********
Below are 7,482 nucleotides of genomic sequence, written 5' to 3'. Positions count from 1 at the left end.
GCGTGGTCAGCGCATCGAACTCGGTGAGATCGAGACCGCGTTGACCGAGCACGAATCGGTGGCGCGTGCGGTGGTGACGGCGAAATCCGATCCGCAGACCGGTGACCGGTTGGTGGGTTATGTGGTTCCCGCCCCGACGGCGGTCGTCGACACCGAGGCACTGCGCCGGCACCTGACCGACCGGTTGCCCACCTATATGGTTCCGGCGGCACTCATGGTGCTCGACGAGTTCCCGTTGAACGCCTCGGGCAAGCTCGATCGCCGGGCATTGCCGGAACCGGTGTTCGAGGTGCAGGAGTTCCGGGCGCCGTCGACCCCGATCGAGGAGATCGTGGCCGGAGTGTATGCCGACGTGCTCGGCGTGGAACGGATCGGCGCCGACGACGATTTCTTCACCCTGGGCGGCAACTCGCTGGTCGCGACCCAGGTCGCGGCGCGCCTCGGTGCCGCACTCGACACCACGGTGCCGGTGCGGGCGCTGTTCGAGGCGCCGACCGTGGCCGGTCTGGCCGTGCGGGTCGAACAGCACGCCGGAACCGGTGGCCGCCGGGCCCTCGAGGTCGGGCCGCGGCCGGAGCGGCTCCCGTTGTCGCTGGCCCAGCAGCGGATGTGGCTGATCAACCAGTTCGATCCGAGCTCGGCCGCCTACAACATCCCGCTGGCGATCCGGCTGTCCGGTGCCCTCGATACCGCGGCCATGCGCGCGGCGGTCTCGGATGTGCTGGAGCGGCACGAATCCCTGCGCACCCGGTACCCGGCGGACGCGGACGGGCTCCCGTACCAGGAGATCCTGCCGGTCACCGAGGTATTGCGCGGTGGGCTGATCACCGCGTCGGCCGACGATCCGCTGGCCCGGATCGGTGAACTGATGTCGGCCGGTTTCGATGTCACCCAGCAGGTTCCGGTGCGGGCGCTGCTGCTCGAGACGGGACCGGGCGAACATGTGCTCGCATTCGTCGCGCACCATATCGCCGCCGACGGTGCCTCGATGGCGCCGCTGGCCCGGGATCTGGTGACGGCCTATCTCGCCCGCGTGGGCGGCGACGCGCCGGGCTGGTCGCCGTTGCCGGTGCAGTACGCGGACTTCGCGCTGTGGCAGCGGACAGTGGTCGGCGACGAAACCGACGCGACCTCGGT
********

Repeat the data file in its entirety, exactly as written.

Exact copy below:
Below are 7,482 nucleotides of genomic sequence, written 5' to 3'. Positions count from 1 at the left end.
GCGTGGTCAGCGCATCGAACTCGGTGAGATCGAGACCGCGTTGACCGAGCACGAATCGGTGGCGCGTGCGGTGGTGACGGCGAAATCCGATCCGCAGACCGGTGACCGGTTGGTGGGTTATGTGGTTCCCGCCCCGACGGCGGTCGTCGACACCGAGGCACTGCGCCGGCACCTGACCGACCGGTTGCCCACCTATATGGTTCCGGCGGCACTCATGGTGCTCGACGAGTTCCCGTTGAACGCCTCGGGCAAGCTCGATCGCCGGGCATTGCCGGAACCGGTGTTCGAGGTGCAGGAGTTCCGGGCGCCGTCGACCCCGATCGAGGAGATCGTGGCCGGAGTGTATGCCGACGTGCTCGGCGTGGAACGGATCGGCGCCGACGACGATTTCTTCACCCTGGGCGGCAACTCGCTGGTCGCGACCCAGGTCGCGGCGCGCCTCGGTGCCGCACTCGACACCACGGTGCCGGTGCGGGCGCTGTTCGAGGCGCCGACCGTGGCCGGTCTGGCCGTGCGGGTCGAACAGCACGCCGGAACCGGTGGCCGCCGGGCCCTCGAGGTCGGGCCGCGGCCGGAGCGGCTCCCGTTGTCGCTGGCCCAGCAGCGGATGTGGCTGATCAACCAGTTCGATCCGAGCTCGGCCGCCTACAACATCCCGCTGGCGATCCGGCTGTCCGGTGCCCTCGATACCGCGGCCATGCGCGCGGCGGTCTCGGATGTGCTGGAGCGGCACGAATCCCTGCGCACCCGGTACCCGGCGGACGCGGACGGGCTCCCGTACCAGGAGATCCTGCCGGTCACCGAGGTATTGCGCGGTGGGCTGATCACCGCGTCGGCCGACGATCCGCTGGCCCGGATCGGTGAACTGATGTCGGCCGGTTTCGATGTCACCCAGCAGGTTCCGGTGCGGGCGCTGCTGCTCGAGACGGGACCGGGCGAACATGTGCTCGCATTCGTCGCGCACCATATCGCCGCCGACGGTGCCTCGATGGCGCCGCTGGCCCGGGATCTGGTGACGGCCTATCTCGCCCGCGTGGGCGGCGACGCGCCGGGCTGGTCGCCGTTGCCGGTGCAGTACGCGGACTTCGCGCTGTGGCAGCGGACAGTGGTCGGCGACGAAACCGACGCGACCTCGGT